Then, B-to-B catalogers often turn to the “variety factor.” The line goes: “Our customers can get everything they need from us. We’re the one-stop shop.” Or even better: “We’re the true one-stop shop!”
Unless you’re a warehouse operation carrying virtually every product and part of your industry niche known to humanity, it likely will be a challenge to claim variety as your brand. Yes, customers can get everything they need through your catalog, but your competitors’ customers likely are filling all of their product needs at the competition. If variety of products is what you can own uniquely as yours, great. But chances are you’ll need to dig deeper.
Price is another fallback position for B-to-B commodity catalogers. If you’re considering positioning yourself as the “low-price leader” of your niche, beware. The low-price niche is one of the most difficult to hold. Somebody usually can trim a few pennies and meet or beat your price. If you’ve built your brand solely on low price, you’ll be in trouble.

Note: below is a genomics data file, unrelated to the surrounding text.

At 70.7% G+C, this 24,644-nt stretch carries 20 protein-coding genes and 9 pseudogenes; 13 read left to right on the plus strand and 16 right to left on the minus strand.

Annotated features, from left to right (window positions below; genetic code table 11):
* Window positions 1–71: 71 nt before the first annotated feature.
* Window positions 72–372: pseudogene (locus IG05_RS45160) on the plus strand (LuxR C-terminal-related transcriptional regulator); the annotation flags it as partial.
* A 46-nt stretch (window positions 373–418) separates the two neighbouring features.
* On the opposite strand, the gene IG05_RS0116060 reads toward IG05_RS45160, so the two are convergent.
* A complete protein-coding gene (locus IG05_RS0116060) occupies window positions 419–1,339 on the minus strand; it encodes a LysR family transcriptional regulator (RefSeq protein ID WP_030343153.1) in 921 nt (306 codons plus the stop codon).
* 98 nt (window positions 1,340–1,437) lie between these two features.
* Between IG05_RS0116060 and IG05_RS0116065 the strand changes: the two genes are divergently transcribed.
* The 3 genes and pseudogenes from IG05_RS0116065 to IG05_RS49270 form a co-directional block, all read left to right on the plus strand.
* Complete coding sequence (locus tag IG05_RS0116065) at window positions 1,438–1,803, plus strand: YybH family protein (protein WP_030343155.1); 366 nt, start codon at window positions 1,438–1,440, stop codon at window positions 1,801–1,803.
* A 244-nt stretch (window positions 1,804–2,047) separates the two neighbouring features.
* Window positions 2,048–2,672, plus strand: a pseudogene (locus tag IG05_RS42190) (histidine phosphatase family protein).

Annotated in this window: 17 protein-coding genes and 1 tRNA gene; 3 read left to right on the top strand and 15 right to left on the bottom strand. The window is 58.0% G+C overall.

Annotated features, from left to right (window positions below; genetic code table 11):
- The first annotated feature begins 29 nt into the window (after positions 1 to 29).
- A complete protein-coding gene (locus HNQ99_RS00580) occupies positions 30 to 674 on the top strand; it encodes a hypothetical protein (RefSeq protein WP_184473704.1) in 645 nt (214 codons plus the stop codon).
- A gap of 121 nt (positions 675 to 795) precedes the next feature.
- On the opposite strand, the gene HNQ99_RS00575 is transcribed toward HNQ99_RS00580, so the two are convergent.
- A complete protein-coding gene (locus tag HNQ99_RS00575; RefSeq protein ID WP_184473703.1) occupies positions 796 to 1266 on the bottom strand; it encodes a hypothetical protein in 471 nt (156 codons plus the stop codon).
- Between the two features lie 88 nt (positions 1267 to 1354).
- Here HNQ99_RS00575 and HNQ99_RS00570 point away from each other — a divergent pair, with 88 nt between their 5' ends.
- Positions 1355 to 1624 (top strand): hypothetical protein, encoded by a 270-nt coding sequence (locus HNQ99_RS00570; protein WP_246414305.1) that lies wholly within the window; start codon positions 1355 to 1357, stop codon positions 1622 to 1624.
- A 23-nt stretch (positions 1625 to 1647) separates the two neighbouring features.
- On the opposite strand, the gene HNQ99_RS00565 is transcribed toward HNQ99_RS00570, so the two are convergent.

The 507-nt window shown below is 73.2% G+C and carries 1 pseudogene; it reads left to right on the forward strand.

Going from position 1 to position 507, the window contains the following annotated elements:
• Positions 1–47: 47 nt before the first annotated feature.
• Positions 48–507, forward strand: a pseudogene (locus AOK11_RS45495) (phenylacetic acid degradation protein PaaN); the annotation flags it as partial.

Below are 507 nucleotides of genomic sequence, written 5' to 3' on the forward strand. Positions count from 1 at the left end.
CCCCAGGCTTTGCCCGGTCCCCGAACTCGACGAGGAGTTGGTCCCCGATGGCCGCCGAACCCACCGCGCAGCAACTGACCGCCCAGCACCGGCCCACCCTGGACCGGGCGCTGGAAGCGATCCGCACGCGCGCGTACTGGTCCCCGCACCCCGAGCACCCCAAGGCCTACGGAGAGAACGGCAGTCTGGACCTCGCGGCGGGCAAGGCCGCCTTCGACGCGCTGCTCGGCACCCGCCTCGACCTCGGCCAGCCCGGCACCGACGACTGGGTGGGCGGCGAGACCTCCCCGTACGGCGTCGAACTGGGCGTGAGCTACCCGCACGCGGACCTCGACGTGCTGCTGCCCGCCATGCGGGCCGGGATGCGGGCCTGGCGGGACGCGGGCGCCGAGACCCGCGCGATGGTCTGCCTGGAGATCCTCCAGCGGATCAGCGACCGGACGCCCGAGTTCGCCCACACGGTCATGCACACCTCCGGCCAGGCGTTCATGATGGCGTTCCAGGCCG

What About Service?
Also, examine your full range of service — from your initial order taking, the product knowledge of your customer service staff, your fulfillment, your in-stock metrics, all the way to your backend of repairs and returns. Are you offering exemplary customer service? Can you claim it as part of your brand in your product niche?
One company freely admitted it was an “also-ran” in a crowded field of competitors. It struggled to identify anything that differentiated it from competitors. In the end, it settled on one thing — something that had been obvious to customers: This company had an almost 100 percent initial fill rate on its products. It virtually was never out of stock.